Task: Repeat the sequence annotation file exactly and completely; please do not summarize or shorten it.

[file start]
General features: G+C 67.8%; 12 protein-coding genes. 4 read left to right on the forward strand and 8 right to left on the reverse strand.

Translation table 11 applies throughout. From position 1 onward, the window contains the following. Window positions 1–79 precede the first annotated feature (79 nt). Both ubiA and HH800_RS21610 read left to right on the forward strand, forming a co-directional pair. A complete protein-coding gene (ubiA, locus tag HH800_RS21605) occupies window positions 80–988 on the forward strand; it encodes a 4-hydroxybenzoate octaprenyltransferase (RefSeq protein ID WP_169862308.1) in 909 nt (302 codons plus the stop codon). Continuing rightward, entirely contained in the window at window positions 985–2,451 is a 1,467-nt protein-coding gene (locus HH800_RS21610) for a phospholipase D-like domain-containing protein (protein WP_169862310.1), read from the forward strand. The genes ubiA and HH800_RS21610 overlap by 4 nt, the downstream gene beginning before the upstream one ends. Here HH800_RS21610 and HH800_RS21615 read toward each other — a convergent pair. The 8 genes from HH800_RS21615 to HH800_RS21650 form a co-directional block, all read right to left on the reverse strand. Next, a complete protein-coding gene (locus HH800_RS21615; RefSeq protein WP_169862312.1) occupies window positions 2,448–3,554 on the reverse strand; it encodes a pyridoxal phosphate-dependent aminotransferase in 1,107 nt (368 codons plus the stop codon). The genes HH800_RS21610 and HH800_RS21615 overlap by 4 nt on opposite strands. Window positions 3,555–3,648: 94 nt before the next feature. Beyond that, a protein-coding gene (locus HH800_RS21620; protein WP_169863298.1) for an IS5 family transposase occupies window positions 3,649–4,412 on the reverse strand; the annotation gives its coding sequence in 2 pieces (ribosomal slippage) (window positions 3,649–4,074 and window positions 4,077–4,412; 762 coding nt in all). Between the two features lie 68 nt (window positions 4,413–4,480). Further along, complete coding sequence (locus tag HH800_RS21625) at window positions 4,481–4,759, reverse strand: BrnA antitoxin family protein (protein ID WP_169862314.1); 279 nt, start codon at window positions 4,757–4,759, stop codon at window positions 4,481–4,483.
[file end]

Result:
General features: G+C 67.8%; 12 protein-coding genes. 4 read left to right on the forward strand and 8 right to left on the reverse strand.

Translation table 11 applies throughout. From position 1 onward, the window contains the following. Window positions 1–79 precede the first annotated feature (79 nt). Both ubiA and HH800_RS21610 read left to right on the forward strand, forming a co-directional pair. A complete protein-coding gene (ubiA, locus tag HH800_RS21605) occupies window positions 80–988 on the forward strand; it encodes a 4-hydroxybenzoate octaprenyltransferase (RefSeq protein ID WP_169862308.1) in 909 nt (302 codons plus the stop codon). Continuing rightward, entirely contained in the window at window positions 985–2,451 is a 1,467-nt protein-coding gene (locus HH800_RS21610) for a phospholipase D-like domain-containing protein (protein WP_169862310.1), read from the forward strand. The genes ubiA and HH800_RS21610 overlap by 4 nt, the downstream gene beginning before the upstream one ends. Here HH800_RS21610 and HH800_RS21615 read toward each other — a convergent pair. The 8 genes from HH800_RS21615 to HH800_RS21650 form a co-directional block, all read right to left on the reverse strand. Next, a complete protein-coding gene (locus HH800_RS21615; RefSeq protein WP_169862312.1) occupies window positions 2,448–3,554 on the reverse strand; it encodes a pyridoxal phosphate-dependent aminotransferase in 1,107 nt (368 codons plus the stop codon). The genes HH800_RS21610 and HH800_RS21615 overlap by 4 nt on opposite strands. Window positions 3,555–3,648: 94 nt before the next feature. Beyond that, a protein-coding gene (locus HH800_RS21620; protein WP_169863298.1) for an IS5 family transposase occupies window positions 3,649–4,412 on the reverse strand; the annotation gives its coding sequence in 2 pieces (ribosomal slippage) (window positions 3,649–4,074 and window positions 4,077–4,412; 762 coding nt in all). Between the two features lie 68 nt (window positions 4,413–4,480). Further along, complete coding sequence (locus tag HH800_RS21625) at window positions 4,481–4,759, reverse strand: BrnA antitoxin family protein (protein ID WP_169862314.1); 279 nt, start codon at window positions 4,757–4,759, stop codon at window positions 4,481–4,483.